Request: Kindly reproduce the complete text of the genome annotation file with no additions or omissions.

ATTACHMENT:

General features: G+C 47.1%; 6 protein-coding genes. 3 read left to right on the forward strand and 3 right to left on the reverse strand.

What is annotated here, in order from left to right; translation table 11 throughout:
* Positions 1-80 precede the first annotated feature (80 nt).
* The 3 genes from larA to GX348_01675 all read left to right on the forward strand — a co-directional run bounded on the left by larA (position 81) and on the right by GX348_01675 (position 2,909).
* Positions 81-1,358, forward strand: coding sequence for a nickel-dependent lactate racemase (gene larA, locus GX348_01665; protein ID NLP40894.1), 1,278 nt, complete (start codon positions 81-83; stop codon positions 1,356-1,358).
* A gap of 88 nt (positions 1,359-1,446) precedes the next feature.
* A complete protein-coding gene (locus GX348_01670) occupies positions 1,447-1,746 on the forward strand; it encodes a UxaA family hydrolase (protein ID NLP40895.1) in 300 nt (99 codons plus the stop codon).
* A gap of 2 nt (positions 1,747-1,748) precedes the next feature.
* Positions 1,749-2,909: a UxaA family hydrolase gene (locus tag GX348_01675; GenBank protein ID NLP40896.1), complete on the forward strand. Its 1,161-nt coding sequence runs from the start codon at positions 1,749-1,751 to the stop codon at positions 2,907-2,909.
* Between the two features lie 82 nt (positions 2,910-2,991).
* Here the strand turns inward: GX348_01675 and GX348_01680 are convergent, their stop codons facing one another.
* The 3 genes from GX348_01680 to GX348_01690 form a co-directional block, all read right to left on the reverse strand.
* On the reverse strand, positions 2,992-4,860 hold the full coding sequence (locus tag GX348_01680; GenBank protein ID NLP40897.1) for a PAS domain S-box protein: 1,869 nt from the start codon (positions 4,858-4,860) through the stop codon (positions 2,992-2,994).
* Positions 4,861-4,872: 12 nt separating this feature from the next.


General features: G+C 47.1%; 6 protein-coding genes. 3 read left to right on the forward strand and 3 right to left on the reverse strand.

What is annotated here, in order from left to right; translation table 11 throughout:
* Positions 1-80 precede the first annotated feature (80 nt).
* The 3 genes from larA to GX348_01675 all read left to right on the forward strand — a co-directional run bounded on the left by larA (position 81) and on the right by GX348_01675 (position 2,909).
* Positions 81-1,358, forward strand: coding sequence for a nickel-dependent lactate racemase (gene larA, locus GX348_01665; protein ID NLP40894.1), 1,278 nt, complete (start codon positions 81-83; stop codon positions 1,356-1,358).
* A gap of 88 nt (positions 1,359-1,446) precedes the next feature.
* A complete protein-coding gene (locus GX348_01670) occupies positions 1,447-1,746 on the forward strand; it encodes a UxaA family hydrolase (protein ID NLP40895.1) in 300 nt (99 codons plus the stop codon).
* A gap of 2 nt (positions 1,747-1,748) precedes the next feature.
* Positions 1,749-2,909: a UxaA family hydrolase gene (locus tag GX348_01675; GenBank protein ID NLP40896.1), complete on the forward strand. Its 1,161-nt coding sequence runs from the start codon at positions 1,749-1,751 to the stop codon at positions 2,907-2,909.
* Between the two features lie 82 nt (positions 2,910-2,991).
* Here the strand turns inward: GX348_01675 and GX348_01680 are convergent, their stop codons facing one another.
* The 3 genes from GX348_01680 to GX348_01690 form a co-directional block, all read right to left on the reverse strand.
* On the reverse strand, positions 2,992-4,860 hold the full coding sequence (locus tag GX348_01680; GenBank protein ID NLP40897.1) for a PAS domain S-box protein: 1,869 nt from the start codon (positions 4,858-4,860) through the stop codon (positions 2,992-2,994).
* Positions 4,861-4,872: 12 nt separating this feature from the next.